When I initially encountered Greg Henson and David Pohlmeier’s new infographic on what incoming seminary students bring with them, I found myself gravitating toward the financial data. The data used to generate the graphic comes from surveys completed by 6,900 incoming students at 161 ATS schools during the 2011-2012 school year. Among the findings:
- 51% of all incoming students enter seminary with educational debt (the image at right shows the debt load of those who enter seminary with educational debt),
- 1 in 10 incoming students enters seminary with educational debt exceeding $40,000, and
- Since 2001, the percentage of students entering seminary with educational debt exceeding $25,000 has increased 143% .
While a great deal of conversation of late has focused on issues relating to the cost of seminary education, it is important that any such discussion include data about educational debt BS (Before Seminary). When students graduate from seminary and begin earning income, increasing numbers are burdened with significant levels of debt that was incurred while attaining both undergraduate and graduate degrees.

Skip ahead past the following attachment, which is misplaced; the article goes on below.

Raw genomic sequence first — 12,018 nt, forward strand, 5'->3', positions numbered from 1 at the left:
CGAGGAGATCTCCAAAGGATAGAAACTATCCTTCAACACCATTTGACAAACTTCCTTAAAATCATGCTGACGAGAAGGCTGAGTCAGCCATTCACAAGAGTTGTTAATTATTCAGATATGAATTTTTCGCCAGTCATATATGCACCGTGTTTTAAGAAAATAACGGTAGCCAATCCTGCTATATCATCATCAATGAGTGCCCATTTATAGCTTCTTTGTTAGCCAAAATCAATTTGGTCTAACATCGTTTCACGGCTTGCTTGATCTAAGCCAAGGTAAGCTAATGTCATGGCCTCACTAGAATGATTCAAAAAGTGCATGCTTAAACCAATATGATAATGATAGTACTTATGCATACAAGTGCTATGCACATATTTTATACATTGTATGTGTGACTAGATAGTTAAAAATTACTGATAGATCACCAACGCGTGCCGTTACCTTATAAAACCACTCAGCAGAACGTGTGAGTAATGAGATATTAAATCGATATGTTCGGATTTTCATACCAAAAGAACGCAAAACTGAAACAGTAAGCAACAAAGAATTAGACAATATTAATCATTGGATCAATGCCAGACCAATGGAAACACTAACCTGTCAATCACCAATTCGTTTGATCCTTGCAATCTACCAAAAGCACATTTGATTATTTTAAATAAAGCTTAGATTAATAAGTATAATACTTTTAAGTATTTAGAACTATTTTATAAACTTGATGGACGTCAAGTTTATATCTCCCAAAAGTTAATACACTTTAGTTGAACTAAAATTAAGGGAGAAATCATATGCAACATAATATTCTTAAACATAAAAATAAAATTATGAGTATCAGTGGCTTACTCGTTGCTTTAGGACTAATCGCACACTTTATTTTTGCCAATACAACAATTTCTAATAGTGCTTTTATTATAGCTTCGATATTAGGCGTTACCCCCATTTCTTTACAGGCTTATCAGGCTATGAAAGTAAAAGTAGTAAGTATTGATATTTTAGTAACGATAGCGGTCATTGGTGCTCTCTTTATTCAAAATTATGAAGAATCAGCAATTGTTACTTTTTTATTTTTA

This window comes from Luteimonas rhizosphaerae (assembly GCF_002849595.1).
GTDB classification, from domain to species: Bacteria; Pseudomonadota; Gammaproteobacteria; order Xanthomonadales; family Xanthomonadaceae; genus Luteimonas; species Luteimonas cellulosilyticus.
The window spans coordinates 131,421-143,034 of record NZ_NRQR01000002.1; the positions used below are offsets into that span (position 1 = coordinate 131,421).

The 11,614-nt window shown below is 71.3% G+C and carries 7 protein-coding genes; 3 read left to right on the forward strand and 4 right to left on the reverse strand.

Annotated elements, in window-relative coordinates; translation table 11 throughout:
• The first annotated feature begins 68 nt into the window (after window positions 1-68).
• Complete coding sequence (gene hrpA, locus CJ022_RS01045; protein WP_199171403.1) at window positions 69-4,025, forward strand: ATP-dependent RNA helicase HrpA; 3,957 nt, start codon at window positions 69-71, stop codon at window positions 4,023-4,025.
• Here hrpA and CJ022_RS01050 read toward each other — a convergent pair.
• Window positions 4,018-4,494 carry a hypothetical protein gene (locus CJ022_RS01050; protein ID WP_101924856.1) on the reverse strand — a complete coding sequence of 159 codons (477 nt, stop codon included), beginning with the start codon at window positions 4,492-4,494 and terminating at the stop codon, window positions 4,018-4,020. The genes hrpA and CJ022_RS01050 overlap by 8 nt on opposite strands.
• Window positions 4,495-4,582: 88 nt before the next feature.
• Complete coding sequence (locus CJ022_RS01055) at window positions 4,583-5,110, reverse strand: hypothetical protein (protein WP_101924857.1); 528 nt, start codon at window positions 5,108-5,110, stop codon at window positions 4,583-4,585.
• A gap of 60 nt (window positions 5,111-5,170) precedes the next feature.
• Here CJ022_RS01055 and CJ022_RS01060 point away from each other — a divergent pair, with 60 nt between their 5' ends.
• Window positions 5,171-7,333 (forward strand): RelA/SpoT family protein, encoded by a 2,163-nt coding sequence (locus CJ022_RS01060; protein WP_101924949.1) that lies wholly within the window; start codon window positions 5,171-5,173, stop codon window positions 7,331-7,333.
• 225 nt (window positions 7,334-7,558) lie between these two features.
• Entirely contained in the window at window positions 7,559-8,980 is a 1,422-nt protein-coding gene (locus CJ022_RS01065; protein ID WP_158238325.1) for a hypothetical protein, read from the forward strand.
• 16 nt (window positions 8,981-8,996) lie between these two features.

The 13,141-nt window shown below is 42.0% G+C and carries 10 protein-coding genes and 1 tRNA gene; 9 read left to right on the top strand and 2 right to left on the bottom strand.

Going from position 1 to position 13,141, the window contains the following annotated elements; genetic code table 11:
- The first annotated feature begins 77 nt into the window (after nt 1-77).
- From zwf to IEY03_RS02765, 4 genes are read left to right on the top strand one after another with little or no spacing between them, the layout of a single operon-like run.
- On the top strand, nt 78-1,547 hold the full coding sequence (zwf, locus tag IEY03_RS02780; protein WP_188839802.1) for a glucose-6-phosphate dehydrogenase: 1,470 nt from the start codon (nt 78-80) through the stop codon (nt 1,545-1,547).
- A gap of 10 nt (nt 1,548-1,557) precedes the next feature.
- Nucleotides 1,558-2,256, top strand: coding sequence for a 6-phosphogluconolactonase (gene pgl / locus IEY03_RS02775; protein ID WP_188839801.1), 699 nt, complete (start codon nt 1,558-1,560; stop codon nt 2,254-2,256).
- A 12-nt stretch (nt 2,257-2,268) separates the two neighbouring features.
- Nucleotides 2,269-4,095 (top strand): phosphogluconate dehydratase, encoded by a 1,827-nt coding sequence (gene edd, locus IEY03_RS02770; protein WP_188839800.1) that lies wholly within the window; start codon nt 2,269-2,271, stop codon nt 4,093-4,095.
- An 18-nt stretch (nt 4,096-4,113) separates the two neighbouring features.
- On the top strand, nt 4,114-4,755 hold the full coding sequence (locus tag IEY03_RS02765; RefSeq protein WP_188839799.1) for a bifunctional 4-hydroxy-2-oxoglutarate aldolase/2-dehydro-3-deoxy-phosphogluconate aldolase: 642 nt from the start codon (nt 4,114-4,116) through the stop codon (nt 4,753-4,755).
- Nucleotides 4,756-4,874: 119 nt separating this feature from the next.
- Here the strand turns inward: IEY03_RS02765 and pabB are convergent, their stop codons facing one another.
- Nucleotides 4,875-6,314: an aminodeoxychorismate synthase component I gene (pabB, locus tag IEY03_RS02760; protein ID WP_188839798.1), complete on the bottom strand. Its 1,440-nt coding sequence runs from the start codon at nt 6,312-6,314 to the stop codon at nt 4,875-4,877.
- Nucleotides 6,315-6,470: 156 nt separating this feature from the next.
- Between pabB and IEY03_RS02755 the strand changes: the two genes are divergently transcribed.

- How do you think the rising cost of education and increased student debt BS (Before Seminary) will impact the decisions of those who may be considering a seminary education?
- What, if any, role should your local congregation play in educating prospective seminarians about the economic realities related to attaining a seminary education? in advocating for reform in the cost of theological education in schools affiliated with your denomination?